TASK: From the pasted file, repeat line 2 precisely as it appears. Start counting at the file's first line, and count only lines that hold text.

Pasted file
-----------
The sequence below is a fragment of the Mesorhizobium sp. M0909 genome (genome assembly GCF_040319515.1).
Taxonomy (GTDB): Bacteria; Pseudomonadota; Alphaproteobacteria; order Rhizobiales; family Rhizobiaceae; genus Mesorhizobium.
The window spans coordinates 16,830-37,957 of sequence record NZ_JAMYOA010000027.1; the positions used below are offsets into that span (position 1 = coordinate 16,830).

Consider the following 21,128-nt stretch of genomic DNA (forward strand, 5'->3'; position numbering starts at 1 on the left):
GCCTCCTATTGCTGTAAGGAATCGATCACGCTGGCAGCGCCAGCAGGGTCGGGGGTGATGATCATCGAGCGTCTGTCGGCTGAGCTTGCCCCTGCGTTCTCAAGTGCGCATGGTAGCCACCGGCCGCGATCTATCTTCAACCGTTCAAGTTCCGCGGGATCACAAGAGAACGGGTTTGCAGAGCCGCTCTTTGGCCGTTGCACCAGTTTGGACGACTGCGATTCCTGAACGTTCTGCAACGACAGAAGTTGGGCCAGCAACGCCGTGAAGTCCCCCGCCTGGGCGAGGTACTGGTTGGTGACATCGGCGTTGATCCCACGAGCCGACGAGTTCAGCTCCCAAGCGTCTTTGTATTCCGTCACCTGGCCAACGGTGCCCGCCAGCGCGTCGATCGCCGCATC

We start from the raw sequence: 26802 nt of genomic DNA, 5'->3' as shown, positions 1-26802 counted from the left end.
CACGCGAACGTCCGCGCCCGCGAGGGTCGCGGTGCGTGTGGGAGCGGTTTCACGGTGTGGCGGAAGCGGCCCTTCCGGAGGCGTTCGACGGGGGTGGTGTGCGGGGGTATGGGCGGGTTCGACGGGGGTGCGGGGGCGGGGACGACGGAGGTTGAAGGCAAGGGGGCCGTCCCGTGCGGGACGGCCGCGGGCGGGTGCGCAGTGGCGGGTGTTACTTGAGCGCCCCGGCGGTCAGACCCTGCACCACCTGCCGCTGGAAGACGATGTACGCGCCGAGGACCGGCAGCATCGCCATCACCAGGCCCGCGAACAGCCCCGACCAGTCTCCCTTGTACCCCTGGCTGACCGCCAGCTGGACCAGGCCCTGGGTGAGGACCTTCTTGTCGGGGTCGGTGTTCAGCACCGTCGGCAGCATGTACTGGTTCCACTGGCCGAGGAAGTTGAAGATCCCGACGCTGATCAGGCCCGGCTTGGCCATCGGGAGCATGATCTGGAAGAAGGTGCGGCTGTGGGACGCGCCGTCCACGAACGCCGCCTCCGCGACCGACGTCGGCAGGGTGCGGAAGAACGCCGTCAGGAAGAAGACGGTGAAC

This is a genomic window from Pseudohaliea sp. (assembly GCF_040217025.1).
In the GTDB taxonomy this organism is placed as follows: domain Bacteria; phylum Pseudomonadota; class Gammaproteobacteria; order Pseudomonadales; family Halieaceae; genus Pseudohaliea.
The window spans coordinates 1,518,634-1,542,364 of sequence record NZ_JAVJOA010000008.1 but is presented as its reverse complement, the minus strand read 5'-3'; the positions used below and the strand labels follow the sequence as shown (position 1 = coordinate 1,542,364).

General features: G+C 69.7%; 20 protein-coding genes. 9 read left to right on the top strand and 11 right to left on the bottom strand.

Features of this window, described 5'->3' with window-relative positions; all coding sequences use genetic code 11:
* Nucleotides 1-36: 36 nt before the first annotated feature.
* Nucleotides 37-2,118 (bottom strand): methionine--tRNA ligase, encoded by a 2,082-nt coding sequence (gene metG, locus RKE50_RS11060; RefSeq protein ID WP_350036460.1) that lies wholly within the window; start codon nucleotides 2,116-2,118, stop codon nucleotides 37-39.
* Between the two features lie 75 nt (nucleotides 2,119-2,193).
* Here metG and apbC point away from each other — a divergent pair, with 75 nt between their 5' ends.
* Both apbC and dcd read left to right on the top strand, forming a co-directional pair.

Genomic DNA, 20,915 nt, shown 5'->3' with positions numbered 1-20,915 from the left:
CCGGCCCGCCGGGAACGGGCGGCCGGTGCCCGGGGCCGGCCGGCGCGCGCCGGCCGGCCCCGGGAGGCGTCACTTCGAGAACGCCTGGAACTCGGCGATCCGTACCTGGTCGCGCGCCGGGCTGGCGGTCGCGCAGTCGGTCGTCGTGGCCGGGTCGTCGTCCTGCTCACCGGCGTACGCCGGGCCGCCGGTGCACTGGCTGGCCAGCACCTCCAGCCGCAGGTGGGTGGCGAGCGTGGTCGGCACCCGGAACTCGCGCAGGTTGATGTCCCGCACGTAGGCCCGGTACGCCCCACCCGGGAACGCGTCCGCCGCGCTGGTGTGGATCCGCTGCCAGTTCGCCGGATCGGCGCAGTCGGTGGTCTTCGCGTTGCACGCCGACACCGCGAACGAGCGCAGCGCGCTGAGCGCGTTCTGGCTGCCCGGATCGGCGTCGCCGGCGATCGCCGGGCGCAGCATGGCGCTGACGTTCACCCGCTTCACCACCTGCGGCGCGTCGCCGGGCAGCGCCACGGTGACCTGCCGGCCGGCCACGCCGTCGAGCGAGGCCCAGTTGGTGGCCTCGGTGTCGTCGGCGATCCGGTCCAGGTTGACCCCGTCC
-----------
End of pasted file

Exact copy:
Taxonomy (GTDB): Bacteria; Pseudomonadota; Alphaproteobacteria; order Rhizobiales; family Rhizobiaceae; genus Mesorhizobium.